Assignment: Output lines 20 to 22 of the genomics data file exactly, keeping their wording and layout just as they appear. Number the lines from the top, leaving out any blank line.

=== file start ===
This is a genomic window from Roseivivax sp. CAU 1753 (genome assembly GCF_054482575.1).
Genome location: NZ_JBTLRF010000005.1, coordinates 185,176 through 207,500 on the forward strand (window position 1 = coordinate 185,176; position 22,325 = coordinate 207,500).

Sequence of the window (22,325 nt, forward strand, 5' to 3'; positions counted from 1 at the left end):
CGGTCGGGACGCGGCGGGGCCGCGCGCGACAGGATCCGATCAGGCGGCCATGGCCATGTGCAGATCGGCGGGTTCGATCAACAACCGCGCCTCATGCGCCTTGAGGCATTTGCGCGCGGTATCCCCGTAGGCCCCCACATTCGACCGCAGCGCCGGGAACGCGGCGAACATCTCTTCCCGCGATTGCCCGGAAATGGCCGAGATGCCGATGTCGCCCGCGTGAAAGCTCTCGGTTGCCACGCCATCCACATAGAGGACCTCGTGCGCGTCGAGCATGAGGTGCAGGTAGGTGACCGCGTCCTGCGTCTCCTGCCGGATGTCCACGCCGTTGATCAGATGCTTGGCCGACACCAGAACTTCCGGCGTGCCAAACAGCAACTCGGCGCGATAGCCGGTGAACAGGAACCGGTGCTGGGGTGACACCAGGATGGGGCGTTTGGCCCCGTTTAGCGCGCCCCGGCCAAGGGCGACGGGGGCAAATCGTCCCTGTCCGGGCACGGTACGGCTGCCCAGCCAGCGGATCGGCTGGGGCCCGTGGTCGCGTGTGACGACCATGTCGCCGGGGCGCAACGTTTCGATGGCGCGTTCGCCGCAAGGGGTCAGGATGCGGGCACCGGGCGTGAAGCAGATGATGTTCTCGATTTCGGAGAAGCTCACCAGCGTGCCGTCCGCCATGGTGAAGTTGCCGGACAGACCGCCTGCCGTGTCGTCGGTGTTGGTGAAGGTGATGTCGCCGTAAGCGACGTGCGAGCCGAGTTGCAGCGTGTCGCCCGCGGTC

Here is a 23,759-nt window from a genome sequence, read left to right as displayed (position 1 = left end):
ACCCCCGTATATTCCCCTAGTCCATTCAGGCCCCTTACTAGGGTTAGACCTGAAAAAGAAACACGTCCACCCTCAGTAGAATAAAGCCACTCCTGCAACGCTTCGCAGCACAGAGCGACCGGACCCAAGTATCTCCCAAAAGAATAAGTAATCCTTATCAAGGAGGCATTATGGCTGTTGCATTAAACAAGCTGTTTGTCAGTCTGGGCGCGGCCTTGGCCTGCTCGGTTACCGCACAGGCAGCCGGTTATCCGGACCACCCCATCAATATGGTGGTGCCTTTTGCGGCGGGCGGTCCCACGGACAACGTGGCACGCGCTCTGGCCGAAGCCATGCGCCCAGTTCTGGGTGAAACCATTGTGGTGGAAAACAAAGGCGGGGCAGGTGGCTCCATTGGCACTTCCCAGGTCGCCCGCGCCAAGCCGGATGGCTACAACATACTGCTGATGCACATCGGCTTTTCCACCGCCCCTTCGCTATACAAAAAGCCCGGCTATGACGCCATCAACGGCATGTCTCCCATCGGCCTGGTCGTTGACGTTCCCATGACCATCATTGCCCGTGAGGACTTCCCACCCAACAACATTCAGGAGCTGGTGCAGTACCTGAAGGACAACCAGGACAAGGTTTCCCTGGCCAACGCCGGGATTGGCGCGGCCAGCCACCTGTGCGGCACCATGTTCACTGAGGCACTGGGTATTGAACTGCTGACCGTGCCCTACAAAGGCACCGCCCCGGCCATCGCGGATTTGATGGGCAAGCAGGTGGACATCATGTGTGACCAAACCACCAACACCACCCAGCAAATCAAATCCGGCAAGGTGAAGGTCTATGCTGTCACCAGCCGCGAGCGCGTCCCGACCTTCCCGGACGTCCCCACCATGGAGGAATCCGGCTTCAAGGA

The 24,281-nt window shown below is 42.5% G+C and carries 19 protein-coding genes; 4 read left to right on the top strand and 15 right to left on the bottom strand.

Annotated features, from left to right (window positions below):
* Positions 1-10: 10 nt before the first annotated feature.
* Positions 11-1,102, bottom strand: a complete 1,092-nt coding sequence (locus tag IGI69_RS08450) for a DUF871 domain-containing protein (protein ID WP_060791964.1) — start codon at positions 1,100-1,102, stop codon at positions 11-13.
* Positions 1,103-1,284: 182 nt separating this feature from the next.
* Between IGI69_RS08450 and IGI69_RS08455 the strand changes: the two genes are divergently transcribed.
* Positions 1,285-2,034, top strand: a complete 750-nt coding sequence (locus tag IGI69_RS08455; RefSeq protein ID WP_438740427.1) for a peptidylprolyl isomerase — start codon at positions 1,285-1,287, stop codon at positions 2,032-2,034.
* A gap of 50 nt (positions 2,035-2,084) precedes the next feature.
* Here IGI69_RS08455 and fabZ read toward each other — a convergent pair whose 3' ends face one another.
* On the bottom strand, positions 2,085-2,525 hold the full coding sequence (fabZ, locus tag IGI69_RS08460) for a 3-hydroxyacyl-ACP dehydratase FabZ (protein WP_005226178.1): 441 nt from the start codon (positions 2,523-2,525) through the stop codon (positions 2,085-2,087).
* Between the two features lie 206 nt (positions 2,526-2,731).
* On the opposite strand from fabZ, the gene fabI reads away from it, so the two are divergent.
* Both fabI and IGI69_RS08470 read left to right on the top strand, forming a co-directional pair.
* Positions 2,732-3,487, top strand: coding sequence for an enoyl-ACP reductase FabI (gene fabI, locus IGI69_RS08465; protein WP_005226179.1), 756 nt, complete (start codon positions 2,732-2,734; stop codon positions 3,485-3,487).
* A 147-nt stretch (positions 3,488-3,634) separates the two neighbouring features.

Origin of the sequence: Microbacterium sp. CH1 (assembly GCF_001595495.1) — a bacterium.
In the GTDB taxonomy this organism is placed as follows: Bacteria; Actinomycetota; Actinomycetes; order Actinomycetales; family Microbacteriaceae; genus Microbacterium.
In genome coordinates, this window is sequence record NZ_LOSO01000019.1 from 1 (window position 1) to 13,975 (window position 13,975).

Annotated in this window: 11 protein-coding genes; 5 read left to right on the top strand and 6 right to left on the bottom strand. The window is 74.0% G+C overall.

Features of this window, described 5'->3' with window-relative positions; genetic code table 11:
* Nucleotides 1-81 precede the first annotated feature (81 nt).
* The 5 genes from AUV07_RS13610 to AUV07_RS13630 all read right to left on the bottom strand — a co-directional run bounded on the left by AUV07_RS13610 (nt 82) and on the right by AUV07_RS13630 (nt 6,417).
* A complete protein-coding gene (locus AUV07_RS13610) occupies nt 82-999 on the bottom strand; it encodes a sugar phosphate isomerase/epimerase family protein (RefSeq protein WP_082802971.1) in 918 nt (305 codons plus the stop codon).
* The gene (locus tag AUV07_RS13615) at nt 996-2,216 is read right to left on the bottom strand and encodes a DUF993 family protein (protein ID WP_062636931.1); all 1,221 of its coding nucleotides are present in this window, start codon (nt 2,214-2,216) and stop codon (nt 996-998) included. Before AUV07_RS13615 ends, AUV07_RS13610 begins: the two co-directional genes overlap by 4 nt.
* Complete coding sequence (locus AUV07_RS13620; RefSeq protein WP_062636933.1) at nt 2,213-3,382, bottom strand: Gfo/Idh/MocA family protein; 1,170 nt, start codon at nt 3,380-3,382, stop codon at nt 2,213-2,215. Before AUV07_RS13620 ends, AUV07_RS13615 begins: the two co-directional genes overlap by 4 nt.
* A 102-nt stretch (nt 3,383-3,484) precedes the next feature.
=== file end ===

* Positions 2,732-3,487, top strand: coding sequence for an enoyl-ACP reductase FabI (gene fabI, locus IGI69_RS08465; protein WP_005226179.1), 756 nt, complete (start codon positions 2,732-2,734; stop codon positions 3,485-3,487).
* A 147-nt stretch (positions 3,488-3,634) separates the two neighbouring features.

Origin of the sequence: Microbacterium sp. CH1 (assembly GCF_001595495.1) — a bacterium.